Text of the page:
At 18.00 the police went up into the town council chamber, initially there were eleven of us, the Sgt. Robin Cawston, PCSO Gary Banks, an officer from Fenland District Council, County Council Tierney, me and six Wisbech Town Councillors, at least one of whom is also a Fenland District Councillor.
The meeting was introduced as being an informal neighbourhood forum. The first topic discussed was the behaviour of those drinking in the town centre. Cllr Tierney raised this saying it was a previous priority. The police stated they were going to continue working on this, and explained that the main problem was on Friday and Saturday nights and that they had adopted a “cross over shifts” working pattern enabling them to have extra officers on at the key times.
Operation Titan was also mentioned, which is a police term for a team of officers which can be placed in either March or Wisbech as required to deal with specific problems. An example was given of a Lativian festival recently which had prompted the deployment of the team in Wisbech. The Sergeant stated “Operation Titan” would continue through the end of the football, and to the end of the year, through the Olympics too.
Once the Olympics had been mentioned Cllr Farmer asked about how many officers would be going from Fenland to police the Olympics. Sgt. Cawston said that 65% of Fenland’s officers would be retained in Fenland, and the officers were being taking from across the force area. The meeting was assured though that coupled with restrictions on leave there would be a minimal impact on policing numbers. A councillor asked if special constables could fill the gap, to be told the number of specials in Wisbech was in the “low double figures” and many were “not active”.
Cllr Farmer noted there was only one member of the public present, and no members of the public from Wisbech, were at the forum, he questioned how the meeting had been advertised. Sgt. Cawston dodged the question and instead listed a few ways it might be good to promote the meeting including: “YourSpace”, Local Papers, and Ecops as well as via Neighbourhood Watch. With commendable honesty Sgt. Cawston said he had failed to inform all those surveyed during the day of the meeting.
The suitability of the council chamber as a venue was discussed, some councillors thought members of the public might find that intimidating (It might be less intimidating if there wasn’t a dress code and the public didn’t get chastised for silently tweeting on their phones!), the view generally appeared to be that it was a well located central building. Sgt. Cawston suggested the Rose and Crown pub (I’d walked past not long before and it was pretty empty) but said that might be costly. If held there I could imagine meeting goers might buy teas and coffees from the bar, and the venue would be doing something positive for the town by hosting the meeting, I think it would be worth giving it a go.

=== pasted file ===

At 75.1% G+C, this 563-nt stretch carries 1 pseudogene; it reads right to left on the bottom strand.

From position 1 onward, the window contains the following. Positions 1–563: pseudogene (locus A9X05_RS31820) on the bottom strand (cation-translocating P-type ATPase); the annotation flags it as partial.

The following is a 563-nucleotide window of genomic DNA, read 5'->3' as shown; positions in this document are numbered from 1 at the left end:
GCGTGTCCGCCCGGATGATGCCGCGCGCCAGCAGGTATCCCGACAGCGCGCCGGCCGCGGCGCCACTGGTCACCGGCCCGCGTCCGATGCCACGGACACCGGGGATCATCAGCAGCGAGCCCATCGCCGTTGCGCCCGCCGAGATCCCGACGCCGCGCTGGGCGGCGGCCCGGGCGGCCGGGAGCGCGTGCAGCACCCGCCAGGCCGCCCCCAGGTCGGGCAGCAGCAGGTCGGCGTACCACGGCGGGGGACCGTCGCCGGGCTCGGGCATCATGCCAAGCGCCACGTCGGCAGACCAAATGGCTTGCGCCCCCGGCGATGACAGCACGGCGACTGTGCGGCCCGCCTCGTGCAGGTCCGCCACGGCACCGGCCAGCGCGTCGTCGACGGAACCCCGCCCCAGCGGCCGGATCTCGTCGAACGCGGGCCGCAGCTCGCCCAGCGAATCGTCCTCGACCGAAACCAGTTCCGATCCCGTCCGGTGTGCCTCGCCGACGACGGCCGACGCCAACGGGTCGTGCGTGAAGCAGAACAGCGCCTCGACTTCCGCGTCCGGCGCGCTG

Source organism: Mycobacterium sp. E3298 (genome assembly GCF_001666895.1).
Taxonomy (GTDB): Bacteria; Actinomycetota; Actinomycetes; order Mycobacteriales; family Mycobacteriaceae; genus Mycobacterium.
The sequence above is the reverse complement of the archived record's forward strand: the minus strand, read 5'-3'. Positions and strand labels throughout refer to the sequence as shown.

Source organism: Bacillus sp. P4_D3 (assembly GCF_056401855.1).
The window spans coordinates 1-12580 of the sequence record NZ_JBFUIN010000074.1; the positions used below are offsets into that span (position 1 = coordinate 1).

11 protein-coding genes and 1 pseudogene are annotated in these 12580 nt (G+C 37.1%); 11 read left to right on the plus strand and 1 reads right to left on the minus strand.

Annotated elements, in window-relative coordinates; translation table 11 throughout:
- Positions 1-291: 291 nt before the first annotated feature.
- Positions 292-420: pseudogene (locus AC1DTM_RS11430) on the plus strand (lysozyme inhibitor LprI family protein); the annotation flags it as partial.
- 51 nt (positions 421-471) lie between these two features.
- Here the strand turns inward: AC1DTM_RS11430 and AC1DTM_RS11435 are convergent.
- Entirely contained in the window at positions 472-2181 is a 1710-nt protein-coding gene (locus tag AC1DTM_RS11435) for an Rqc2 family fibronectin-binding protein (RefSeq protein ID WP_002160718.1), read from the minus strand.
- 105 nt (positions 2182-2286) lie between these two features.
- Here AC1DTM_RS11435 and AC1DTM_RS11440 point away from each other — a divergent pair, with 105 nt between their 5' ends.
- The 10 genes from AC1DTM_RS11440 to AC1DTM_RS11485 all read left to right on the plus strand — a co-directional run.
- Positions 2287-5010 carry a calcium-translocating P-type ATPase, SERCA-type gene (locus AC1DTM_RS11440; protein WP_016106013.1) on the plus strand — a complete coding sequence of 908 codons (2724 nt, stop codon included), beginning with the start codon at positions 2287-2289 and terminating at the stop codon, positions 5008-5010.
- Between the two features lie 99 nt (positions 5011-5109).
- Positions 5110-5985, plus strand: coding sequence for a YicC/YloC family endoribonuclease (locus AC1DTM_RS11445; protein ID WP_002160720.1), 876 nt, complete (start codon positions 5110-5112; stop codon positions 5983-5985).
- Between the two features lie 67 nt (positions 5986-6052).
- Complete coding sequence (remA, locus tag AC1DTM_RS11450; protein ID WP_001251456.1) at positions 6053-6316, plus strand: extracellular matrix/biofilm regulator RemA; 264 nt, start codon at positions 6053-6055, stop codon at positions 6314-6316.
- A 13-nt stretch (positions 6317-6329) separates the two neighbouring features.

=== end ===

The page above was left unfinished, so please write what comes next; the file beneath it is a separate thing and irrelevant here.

Sgt. Cawston did say he had already thought that next time, in September/October, he would park the bus in a better location in the town centre where there was a higher footfall going right past.
The meeting was told that at least 110 responses to the questionnaire had been completed, with perhaps more to be returned later, and others expected to come in electronically. In addition councillors’ views from the forum were to be fed in too. As the questionnaire results had not yet been analysed, the police announced their priorities were not going to be set at the forum meeting. This came as a surprise to the Fenland District Council officer I think, who had just a few minutes earlier told me in good faith that the purpose of the meeting was to set priorities. Next time perhaps the forum event with councillors ought be scheduled for a couple of days after any police-public engagement event with the bus and questionnaires.
The Fenland District Council Officer stated that the Fenland Community Safety Partnership would probably set whatever Inspector Sissons made his top priority as one of the partnership’s priorities. (Quite what goes on in the Fenland Community Safety Partnership no one knows as it is an entirely secret organisation).
Cllr Tierney asked if there had been any “crime patterns”. Sgt. Cawston replied to say the main one was caravans being stolen in Wisbech and being recovered in London. While the meeting was told the caravans were expensive ones being stolen for their value as caravans, and not scrap metal, the discussion moved to metal theft.
Cllr Farmer asked if police officers in Wisbech would recognise a catalytic converter if they saw one. Sgt. Cawston asked the PCSO if he had been trained in such things, the PCSO stated he had had a session with a detective about what to look for, but didn’t answer the direct question.
The meeting was then told the number one crime in Wisbech was shoplifting, at a petty, non-organised, level. Sgt. Cawston said that there was an 80% detection rate for reported shoplifting offences (this may well be as those which are reported are those shop staff think the police have a chance at solving?). Councillors and police said they thought it would be good to promote this 80% figure, so potential shoplifters knew the odds were against them.
A new CCTV and information sharing scheme was discussed, Sgt. Cawston stated shopkeepers who “signed the Data Protection Act” could have access to CCTV images of known shoplifters. (Film and TV drama dialogue sometimes talks of signing the Official Secrets Act but that’s the first time I’ve heard the phrase used in conjunction with the Data Protection Act). The Fenland District Council officer said that he hoped there would be increased reporting and recording of shoplifting following the introduction of the renewed “shop watch” style scheme, but that he hoped detection levels would stay high due to the technology providing better quality evidence. Councillors asked if the system would share shoplifter’s images across borders – eg. from Norfolk, they were assured it would.